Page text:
Arizona Wildcats baseball struggles against Stanford bats in series loss
PALO ALTO, Calif. — The Wildcats’ offense exploded for 21 runs in their three-game road series against Stanford this weekend at Sunken Diamond.
Arizona’s pitching just couldn’t hold off the even more explosive Cardinal bats and the UA dropped Sunday’s game 12-8, losing the series in the process.
“You can’t beat an offense like Stanford’s if you pitch poorly,” head coach Andy Lopez said.
The Wildcats three starters allowed 19 runs this weekend in 15 innings, causing No. 25 Arizona to drop two out of three to the No. 24 Cardinal.
Of course, sloppy defense never helps a struggling pitcher and the UA (25-14, 9-9 Pac-12) had five errors over the three game span. And, that’s before factoring in how well Stanford (22-12, 9-6) swung its bats, combining for 31 total hits.
The Wildcats began Sunday with a defensive miscue in the bottom of the first inning when catcher David Real missed a routine pop up in foul territory with one out and the Cardinals’ most dangerous hitter, Brian Ragira, on deck. The defensive lapse helped Stanford jump out to an early two run lead.
The Wildcats, though, would fight back, taking a 7-2 advantage after a huge second inning.
The crazy 32-minute frame saw a pinch-hit grand slam by catcher Riley Moore and an ejection of Stanford starting pitcher John Hochstatter.
“It’s not too often you score seven runs in an inning and lose,” Lopez said. “But we found a way.”
Hochstatter hit Wildcats’ first baseman Joseph Maggi on the first pitch following the grand slam, which prompted the controversial ejection.
However, the five-run lead wouldn’t be enough for Wildcats starter Tyler Crawford, who had his worst start of the season.
Crawford struggled to get ahead in counts the entire game and the Cardinal batters ripped the sophomore for seven earned runs on five hits.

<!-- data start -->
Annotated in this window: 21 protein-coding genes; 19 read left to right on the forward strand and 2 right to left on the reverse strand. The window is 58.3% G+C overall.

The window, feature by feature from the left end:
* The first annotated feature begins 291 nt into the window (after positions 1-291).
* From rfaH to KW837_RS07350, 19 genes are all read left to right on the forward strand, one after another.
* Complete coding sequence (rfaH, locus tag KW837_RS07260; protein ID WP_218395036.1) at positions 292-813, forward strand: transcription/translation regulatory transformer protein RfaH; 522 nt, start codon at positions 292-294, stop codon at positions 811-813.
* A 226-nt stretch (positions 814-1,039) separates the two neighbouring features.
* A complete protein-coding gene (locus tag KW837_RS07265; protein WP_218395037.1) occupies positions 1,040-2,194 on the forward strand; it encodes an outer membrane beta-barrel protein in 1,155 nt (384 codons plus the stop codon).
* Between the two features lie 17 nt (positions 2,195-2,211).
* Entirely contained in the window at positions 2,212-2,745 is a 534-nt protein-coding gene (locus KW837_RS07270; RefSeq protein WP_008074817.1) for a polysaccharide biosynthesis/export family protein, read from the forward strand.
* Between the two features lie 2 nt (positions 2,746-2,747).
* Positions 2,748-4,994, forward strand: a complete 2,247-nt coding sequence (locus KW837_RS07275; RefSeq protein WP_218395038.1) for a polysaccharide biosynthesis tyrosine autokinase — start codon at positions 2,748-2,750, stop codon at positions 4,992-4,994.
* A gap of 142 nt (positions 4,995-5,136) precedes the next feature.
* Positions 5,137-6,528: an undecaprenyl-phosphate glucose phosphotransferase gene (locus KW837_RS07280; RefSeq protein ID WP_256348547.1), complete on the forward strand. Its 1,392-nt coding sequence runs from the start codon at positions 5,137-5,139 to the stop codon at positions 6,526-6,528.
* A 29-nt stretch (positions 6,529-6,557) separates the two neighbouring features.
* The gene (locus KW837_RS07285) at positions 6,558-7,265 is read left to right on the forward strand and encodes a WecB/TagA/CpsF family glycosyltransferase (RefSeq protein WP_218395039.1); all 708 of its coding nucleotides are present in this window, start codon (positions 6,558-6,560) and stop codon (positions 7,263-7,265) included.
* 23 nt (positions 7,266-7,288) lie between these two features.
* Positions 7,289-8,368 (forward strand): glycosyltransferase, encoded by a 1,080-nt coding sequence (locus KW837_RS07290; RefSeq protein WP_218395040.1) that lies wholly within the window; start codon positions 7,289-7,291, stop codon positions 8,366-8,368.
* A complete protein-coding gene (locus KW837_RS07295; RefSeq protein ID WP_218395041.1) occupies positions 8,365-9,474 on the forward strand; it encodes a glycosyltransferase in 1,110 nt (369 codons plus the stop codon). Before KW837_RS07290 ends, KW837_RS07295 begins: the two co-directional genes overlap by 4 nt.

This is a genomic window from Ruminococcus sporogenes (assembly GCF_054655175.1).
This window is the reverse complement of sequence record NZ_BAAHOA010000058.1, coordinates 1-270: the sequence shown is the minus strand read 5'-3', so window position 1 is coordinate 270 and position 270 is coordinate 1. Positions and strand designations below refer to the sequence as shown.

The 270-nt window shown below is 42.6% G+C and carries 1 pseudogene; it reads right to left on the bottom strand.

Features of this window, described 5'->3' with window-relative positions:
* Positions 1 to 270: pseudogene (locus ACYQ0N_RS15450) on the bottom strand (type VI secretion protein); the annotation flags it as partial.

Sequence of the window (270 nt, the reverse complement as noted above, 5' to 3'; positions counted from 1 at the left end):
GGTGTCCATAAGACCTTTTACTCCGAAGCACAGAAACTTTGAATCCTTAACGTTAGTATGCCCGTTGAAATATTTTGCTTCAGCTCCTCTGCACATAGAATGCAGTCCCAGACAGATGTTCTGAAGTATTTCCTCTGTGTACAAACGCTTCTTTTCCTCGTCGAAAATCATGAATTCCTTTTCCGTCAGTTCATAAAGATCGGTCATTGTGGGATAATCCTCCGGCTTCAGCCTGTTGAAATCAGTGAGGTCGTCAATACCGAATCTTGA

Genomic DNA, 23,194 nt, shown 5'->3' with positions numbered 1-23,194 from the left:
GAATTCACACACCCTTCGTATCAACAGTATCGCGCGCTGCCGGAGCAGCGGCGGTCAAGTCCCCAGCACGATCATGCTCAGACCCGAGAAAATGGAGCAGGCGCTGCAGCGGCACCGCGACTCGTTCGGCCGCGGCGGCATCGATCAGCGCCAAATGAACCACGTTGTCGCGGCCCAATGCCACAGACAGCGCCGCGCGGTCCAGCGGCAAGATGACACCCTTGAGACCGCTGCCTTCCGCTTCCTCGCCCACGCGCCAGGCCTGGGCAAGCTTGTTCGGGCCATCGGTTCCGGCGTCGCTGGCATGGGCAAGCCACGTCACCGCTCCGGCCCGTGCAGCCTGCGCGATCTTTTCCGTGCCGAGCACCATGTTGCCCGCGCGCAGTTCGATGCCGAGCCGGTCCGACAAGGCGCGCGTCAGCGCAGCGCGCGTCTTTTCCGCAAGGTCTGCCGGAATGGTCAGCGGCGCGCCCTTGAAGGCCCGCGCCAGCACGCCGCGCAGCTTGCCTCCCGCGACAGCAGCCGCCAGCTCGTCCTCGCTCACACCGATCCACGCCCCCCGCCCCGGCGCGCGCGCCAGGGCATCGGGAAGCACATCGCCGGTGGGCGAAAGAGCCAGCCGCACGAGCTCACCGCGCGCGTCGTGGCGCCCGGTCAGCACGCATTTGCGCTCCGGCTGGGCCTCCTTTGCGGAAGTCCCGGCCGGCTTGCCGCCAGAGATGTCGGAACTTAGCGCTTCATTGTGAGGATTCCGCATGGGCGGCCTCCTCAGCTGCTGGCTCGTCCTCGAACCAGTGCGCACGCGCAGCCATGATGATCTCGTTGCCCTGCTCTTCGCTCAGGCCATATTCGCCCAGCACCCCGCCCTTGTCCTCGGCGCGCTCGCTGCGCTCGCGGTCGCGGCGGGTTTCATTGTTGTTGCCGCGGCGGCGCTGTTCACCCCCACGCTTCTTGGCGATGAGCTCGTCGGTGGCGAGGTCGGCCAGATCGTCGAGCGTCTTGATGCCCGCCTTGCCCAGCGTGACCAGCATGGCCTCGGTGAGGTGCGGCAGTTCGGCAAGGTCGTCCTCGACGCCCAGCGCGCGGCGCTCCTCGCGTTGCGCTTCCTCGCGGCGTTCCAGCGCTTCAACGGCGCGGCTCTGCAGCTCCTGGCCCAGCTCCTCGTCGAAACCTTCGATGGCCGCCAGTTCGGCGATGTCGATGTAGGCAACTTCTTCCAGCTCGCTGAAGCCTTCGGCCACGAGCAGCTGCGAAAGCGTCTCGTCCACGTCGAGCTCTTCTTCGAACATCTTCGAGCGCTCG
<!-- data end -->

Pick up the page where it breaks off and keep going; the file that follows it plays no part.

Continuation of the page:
Crawford rarely overpowers batters and it showed Sunday as the sophomore didn’t record a strikeout and continually gave up solid gap shots with runners on base.
Stanford’s notorious run producers, Ragira and Austin Wilson, weren’t the usual suspects Sunday afternoon. After killing Arizona’s pitching the prior two games, the duo went 2-for-9 at the plate Sunday and Wilson went hitless.
“You got to pitch inside to them,” senior relief pitcher Tyler Hale said. “Our scouting report said they weren’t as dangerous if they couldn’t get their hands extended so that’s what I was aiming for.”
Arizona saw its five run lead turn into a four run deficit through three innings, as Crawford, junior Stephen Manthei and senior Nick Cunningham all failed to calm the Cardinal bats. Hale finally found some command from the mound.
Entering the game Hale had a 13.50 ERA in 4.2 innings, but he pitched three scoreless innings Sunday and gave up just one hit and one walk to keep the Wildcats in the game.
“I felt good out there, had good command of all my pitchers,” Hale said.
The excess use of Arizona relief pitchers in the first two games gave lesser-used bullpen arms like Manthei, Cunningham and Hale another opportunity to prove themselves. While Manthei (1-2) and Cunningham failed, Hale showed strength.
“[Hale] was great out there,” Lopez said. “I’d just like to see it from him when it counted.”
Just as Hale brought security for the Wildcats, Stanford’s proven closer Sam Lindquist (1-0) did the same for the Cardinal.
With the early exit of starter Hochstatter, head coach Mark Marquess was forced to go to his closer with no outs in fifth inning.
But, Lindquist would sail his way to end, allowing one hit and two walks on 75 pitches.
Entering the three game series in Palo Alto, Arizona had won eight out of its last nine and was rolling to the top. Now the defending conference and national champions have to try and recapture its late season momentum.
“We’re on the brink of great success and falling out of contention,” Hale said. “We just got to play Arizona baseball.”